Awareness, education and open communication, are positive strategies PEER apply, to ensure effective supervision of apprentices undertaking on-the-job training.
Taking on an apprentice, is quite a responsibility. Apart from supporting them as they develop as a person, there are two essential components to their training. The first of these is: trade school (or the off-the-job component), where apprentices complete their theory and practical component of their trade. When signing up an apprentice, an employer can nominate PEER as their training provider.
The second component is: ‘on-the-job’ or workplace training. Apprentices are required to demonstrate a range of skills through the completion of workplace tasks. This needs to be under the supervision of and verified by a qualified tradesperson. PEER use several simple methods to collect this evidence from the apprentice and their trade supervisor, so all requirements are met and qualifications can be issued.
Effective supervision is critical to the safety and successful education of every apprentice, as it results in faster development and underpins a valuable contribution to the business.
When an apprentice is training with PEER, ensuring they keep on top of their progress, is a constant focus. Allowing this to fall behind, can cause issues near the end of the apprenticeship, such as: an extension of the training contract.
“We approach supervision from all angles and ensure it’s an ongoing conversation with all parties involved in an apprentice’s training,” said PEER WHS Advisor Caroline Neil.
“We speak to employers on a regular basis about the level of supervision being given to an apprentice.”
“Employers say they appreciate and value this process, so we keep encouraging and fostering open communication between PEER, apprentices and employers because it leads to better outcomes for everyone involved”
Awareness and understanding of legal obligations
An essential part of PEER’s approach, is educating employers and supervisors about the specific legal requirements and guidelines, set out in the Training and Skills Development Act 2008, as administered by the Training & Skills Commission.
It’s important for companies and supervisors to be fully aware of their legal obligations and professional responsibilities under the Act, including knowing the required ratios of supervisors to apprentices.
“According to Caroline, this is especially important as, “A supervisor is required to put their name to the abilities of an apprentice when they sign-off on the workplace training, which is a significant responsibility. We ensure they’re fully aware of what that means legally and in regard to their own professional reputation.”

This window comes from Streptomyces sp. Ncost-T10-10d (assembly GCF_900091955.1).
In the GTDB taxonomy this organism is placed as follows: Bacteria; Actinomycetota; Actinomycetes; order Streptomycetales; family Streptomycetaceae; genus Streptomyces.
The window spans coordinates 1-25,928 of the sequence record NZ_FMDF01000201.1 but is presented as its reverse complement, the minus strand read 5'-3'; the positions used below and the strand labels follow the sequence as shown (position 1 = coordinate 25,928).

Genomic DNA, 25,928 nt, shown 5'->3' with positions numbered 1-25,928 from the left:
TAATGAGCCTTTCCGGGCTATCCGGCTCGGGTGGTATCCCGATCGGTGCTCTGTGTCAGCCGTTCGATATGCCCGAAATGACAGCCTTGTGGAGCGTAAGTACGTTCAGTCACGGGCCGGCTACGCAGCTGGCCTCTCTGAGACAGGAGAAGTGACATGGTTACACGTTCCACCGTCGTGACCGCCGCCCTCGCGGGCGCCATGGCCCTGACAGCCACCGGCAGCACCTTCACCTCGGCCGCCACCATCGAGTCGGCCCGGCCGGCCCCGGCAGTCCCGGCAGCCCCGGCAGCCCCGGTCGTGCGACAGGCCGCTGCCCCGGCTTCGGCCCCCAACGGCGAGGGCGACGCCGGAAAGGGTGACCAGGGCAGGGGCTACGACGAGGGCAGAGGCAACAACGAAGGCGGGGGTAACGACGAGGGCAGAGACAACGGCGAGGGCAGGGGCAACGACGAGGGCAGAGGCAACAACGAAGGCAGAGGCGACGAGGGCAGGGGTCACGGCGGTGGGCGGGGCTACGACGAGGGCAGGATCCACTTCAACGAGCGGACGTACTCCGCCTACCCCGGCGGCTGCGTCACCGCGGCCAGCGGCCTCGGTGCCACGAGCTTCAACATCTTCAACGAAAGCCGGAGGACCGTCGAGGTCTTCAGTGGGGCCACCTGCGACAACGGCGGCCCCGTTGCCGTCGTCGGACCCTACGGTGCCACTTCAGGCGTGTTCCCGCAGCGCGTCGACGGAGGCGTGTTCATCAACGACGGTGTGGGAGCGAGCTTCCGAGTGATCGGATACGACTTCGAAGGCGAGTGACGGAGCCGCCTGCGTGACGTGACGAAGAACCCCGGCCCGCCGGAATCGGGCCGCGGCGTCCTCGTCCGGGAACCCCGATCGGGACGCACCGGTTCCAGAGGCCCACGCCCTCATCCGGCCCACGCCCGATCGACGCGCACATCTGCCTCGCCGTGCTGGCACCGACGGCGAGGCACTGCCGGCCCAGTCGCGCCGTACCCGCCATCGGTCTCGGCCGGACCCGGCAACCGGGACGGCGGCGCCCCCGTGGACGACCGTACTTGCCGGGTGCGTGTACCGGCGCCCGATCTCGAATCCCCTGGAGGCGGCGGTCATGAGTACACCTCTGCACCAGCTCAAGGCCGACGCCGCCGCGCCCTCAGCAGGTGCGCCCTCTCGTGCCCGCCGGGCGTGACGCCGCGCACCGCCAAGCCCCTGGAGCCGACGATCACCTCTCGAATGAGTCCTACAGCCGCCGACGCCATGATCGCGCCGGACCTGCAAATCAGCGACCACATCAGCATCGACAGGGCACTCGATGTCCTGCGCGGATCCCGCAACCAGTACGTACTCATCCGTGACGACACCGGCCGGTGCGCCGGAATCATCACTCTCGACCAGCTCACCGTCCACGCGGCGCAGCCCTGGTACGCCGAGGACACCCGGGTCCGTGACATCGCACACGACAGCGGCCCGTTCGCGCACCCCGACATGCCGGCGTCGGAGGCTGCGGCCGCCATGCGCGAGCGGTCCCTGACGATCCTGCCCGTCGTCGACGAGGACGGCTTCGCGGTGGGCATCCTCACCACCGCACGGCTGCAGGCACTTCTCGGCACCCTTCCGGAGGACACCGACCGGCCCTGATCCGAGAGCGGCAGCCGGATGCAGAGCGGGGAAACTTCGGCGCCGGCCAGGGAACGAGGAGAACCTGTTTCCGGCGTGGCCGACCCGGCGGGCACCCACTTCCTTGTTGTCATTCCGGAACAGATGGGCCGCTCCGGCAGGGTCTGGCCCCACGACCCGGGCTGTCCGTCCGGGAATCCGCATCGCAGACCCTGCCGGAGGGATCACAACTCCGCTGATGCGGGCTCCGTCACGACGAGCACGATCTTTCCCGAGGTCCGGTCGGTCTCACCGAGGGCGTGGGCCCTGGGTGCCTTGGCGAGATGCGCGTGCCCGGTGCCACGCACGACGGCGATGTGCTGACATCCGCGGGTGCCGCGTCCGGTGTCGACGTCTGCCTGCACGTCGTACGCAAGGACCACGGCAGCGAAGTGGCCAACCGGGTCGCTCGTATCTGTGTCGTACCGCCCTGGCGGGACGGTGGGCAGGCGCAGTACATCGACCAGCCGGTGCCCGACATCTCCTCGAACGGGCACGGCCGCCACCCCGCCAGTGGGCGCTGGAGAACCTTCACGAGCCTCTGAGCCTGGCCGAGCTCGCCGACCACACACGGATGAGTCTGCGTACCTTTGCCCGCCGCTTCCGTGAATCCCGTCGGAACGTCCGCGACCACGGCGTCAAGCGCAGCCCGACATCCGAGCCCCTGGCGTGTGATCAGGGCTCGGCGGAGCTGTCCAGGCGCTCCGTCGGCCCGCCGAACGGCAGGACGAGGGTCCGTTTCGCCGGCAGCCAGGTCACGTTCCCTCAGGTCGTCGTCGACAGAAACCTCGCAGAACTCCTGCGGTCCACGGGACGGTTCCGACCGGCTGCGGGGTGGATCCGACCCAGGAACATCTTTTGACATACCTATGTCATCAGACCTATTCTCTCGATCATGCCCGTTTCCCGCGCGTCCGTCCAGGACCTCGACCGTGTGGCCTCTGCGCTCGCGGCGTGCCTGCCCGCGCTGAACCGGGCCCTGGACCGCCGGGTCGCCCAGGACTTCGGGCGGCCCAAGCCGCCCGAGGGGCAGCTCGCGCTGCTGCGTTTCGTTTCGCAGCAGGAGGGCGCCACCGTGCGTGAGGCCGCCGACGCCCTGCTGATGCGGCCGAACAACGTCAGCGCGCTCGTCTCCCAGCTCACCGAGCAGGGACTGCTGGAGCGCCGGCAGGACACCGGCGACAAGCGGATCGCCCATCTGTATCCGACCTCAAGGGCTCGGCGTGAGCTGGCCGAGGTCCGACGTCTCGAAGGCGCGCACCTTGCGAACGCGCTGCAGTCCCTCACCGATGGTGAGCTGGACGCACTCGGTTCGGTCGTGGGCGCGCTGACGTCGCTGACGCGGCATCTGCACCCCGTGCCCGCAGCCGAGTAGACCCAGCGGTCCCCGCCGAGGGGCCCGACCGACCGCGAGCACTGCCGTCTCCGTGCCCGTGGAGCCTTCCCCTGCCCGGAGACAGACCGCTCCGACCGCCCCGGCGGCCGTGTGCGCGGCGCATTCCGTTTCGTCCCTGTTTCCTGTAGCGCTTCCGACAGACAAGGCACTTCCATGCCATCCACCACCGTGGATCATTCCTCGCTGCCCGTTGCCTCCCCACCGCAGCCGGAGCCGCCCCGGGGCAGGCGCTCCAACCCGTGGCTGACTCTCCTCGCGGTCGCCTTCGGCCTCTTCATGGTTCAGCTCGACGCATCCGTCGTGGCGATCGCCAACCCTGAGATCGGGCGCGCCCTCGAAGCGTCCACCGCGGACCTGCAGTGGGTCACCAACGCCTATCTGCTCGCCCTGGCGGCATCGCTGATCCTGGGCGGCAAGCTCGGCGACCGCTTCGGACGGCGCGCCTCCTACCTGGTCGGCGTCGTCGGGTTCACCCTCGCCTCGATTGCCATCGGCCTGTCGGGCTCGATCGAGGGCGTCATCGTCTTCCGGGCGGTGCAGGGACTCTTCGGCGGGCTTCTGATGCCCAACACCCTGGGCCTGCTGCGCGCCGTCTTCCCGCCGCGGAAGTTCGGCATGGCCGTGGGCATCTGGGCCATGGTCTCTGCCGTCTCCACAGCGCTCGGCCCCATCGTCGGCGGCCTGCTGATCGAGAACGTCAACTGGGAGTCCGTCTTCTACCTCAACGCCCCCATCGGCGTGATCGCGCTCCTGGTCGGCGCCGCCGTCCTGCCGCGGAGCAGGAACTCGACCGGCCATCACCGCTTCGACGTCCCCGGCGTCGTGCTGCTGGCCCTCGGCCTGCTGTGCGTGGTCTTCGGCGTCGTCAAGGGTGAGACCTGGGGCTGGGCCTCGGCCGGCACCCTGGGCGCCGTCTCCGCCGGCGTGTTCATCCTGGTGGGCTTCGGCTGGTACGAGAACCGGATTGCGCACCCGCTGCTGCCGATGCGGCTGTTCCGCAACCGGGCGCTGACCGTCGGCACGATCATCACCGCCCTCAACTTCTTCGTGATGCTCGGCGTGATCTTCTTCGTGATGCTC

While supervising an apprentice may be regarded as simple and straight-forward, to do it well is more involved than many people realise.
Effective supervision of an apprentice involves the following requirements:
A safe and healthy workplace, including thorough induction training.
Suitable qualifications for assessing the workplace training to meet compliance requirements.
Sufficient time to explain and demonstrate a task and observe the apprentice.
Patience as the apprentice is just learning and will need to have information explained several times over.
Good verbal communication skills to clearly explain information and provide and receive feedback.
Coaching and mentoring to encourage the development of the apprentice’s skills, knowledge and ability.
Helping an apprentice if any disputes or grievances arise.
Apprentices injecting new ideas into workplaces
When an apprentice and supervisor establish a strong working relationship and have an open communication style, the foundation for success is in place.
“We find that when an apprentice is supervised by someone who instils them with confidence and skills, it creates a lot of trust on both sides,” said Caroline.
“And it’s not just that ability of the supervisor to communicate, we encourage apprentices to take the opportunity to provide feedback and information to their supervisor too. We’re dealing with young minds experiencing new things and if they find something interesting and valuable, we want them to share that with their employer.”
With an ageing workforce, employers are taking on apprentices to help move their businesses into the future. An apprentice can bring a wealth of new ideas and knowledge. It’s important for them to feel comfortable, confident and supported to communicate that information, as it can add real value to a business.
Sending an apprentice to PEER and providing effective on-site supervision, will allow the next generation of trades people to enter the workplace with confidence and an ability to contribute in a meaningful way.
If you have any questions relating to how you may enhance the supervision, learning experience and development of your apprentices, please contact PEER on 8348 1200, so we can support you in this process.DOWNLOAD